There is a movie coming out that I want to see. The reason it interests me is that, when I have contemplated the 4th commandment, “You shall not make for yourself a carved image, or any likeness of anything that is in heaven above, or that is in the earth beneath, or that is in the water under the earth.” it seems to me to be many layered, and has something to do with how the human mind actually works. This is examined in part in Jungian psychology, and is an extremely powerful part of who we are.
Most people are aware that the pictures and statues of Buddha and Jesus, and Mary, and any other image, are symbolic of the original, that they are not the original, and are only “so to speak” a means of concentrating our prayers. However, this is more easily seen in something like the swastika, an image, originally, of a peaceful people at worship, not a symbol of evil, yet, with it’s constant use by Hitler and his minions, it became a symbol of evil in our minds, making us quake at its sight. Its use was repurposed, or at least sidelined from its original use. There are ways this has happened to images of Jesus. He was a teacher, a lover of children in the most ethical of ways, one who taught a compassionate and forgiving path.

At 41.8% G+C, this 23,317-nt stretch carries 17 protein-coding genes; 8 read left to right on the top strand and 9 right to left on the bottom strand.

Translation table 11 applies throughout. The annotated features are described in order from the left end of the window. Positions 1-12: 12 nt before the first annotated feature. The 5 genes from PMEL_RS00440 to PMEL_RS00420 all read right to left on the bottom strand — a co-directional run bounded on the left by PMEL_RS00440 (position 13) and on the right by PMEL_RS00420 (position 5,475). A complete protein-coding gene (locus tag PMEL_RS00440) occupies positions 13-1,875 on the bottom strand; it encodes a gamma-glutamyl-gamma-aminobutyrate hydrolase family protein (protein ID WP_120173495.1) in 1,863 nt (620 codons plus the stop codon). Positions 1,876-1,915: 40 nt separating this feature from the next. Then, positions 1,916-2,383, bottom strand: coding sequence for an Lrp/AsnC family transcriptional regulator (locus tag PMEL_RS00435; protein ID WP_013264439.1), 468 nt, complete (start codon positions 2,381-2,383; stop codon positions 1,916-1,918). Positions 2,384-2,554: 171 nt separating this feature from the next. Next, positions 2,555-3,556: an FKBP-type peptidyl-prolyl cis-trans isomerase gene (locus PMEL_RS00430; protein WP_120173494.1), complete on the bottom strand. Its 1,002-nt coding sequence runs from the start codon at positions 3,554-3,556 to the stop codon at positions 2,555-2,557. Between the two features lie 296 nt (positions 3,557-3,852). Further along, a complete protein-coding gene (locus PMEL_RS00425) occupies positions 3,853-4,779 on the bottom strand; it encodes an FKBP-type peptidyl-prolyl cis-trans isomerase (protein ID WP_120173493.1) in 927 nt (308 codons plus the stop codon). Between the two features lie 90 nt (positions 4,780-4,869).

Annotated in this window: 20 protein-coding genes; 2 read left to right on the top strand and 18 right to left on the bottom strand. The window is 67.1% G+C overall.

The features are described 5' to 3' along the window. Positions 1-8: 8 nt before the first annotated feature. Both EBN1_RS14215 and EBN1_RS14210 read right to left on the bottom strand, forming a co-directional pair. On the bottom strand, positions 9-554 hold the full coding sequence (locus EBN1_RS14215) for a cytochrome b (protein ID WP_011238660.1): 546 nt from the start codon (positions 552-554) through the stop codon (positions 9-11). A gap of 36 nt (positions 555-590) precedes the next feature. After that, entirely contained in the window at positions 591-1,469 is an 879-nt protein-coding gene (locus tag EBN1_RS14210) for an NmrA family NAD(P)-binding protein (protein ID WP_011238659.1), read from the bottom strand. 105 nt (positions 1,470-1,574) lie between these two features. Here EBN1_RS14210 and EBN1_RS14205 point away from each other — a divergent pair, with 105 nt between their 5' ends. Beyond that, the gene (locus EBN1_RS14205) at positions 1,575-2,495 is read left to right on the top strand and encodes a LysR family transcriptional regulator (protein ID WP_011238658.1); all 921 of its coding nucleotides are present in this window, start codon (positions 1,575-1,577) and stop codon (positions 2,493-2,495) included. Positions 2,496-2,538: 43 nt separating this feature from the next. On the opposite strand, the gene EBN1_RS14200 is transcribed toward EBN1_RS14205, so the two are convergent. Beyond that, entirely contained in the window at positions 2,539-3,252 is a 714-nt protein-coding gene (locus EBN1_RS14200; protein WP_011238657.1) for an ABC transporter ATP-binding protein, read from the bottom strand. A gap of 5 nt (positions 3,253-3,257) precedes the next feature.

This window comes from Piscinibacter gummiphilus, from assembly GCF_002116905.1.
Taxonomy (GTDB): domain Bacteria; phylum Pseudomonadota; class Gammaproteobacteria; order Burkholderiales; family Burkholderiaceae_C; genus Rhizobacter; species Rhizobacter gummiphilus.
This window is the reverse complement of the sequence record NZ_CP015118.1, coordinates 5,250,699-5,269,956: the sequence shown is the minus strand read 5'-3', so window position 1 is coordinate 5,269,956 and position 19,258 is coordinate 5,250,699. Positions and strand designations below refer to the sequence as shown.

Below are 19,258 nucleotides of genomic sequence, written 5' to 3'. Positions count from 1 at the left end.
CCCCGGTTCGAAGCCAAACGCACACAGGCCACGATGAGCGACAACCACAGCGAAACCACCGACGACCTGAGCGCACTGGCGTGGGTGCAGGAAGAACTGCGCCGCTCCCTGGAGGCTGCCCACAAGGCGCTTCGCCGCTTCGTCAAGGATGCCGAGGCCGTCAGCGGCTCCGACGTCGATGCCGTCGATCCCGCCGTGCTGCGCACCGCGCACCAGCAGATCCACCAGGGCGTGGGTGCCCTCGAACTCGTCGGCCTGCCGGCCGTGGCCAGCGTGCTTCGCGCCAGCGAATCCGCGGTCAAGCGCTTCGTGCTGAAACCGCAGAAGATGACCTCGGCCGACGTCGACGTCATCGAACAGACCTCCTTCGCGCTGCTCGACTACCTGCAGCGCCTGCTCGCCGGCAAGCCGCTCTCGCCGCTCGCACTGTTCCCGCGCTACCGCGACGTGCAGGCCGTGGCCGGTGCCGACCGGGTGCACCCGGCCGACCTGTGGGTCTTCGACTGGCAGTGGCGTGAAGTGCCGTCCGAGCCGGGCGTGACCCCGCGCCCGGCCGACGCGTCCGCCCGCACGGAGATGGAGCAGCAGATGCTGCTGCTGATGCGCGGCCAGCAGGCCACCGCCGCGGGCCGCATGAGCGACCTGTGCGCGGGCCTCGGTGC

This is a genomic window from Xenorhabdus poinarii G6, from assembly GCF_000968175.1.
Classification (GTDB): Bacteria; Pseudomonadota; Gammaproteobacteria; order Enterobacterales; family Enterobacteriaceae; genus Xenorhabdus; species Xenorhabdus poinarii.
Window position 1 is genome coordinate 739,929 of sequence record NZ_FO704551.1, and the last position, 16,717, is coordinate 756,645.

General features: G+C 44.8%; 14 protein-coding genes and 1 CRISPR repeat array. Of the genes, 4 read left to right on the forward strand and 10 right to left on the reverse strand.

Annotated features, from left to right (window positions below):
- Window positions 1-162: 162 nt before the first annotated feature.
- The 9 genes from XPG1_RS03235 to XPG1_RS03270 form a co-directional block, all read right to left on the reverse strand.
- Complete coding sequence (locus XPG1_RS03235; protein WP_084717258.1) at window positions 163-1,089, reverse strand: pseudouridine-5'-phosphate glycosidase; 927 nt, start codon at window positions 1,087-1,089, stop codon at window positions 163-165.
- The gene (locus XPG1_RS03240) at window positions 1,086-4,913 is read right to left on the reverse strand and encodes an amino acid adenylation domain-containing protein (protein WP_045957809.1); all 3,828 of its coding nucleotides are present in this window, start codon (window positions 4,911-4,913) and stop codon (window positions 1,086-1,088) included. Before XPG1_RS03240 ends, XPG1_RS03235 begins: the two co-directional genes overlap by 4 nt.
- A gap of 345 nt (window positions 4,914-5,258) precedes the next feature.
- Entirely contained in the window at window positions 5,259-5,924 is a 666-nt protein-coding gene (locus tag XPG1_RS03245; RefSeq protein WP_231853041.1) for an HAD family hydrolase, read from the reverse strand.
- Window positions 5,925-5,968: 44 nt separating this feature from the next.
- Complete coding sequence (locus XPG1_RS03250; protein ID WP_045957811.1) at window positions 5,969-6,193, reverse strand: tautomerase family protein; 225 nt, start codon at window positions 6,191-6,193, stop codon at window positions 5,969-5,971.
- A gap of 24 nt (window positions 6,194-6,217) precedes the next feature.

Yet, that very image has come to be something of horror to those who are born with homosexual tendencies. It is a horror filled image to those of African origin who have been plagued by slavers killing their families and kidnapping their children. Pictures of Jesus have come to mean condemnation and oppression to those who have felt the outrageous slings and arrows of those who would use his image to further their purposes. It was several years ago that I became aware that these images of a gentle teacher and the use of chanting songs of “praise” were a type of entrainment, meant to attune the entire congregation to one another, and to be more malleable to the preachers ravings at the pulpit.
Needless to say, I quit attending such services, and began to study other religious and spiritual traditions in order to understand what I was seeing and feeling while in those services. I do very much believe that it is an individual responsibility that each of us bears regarding what we study, what we believe, and how we act. I began to realize that Y’shua, Jesus to most of you, was never wanting us to hang up our sense of self, but was encouraging us to actually examine ourselves and discover who we really and truly are, as the more in touch we are with the “authentic self” that is at the core of our faith, the more likely we are to act in compassion, in forgiveness, in truth.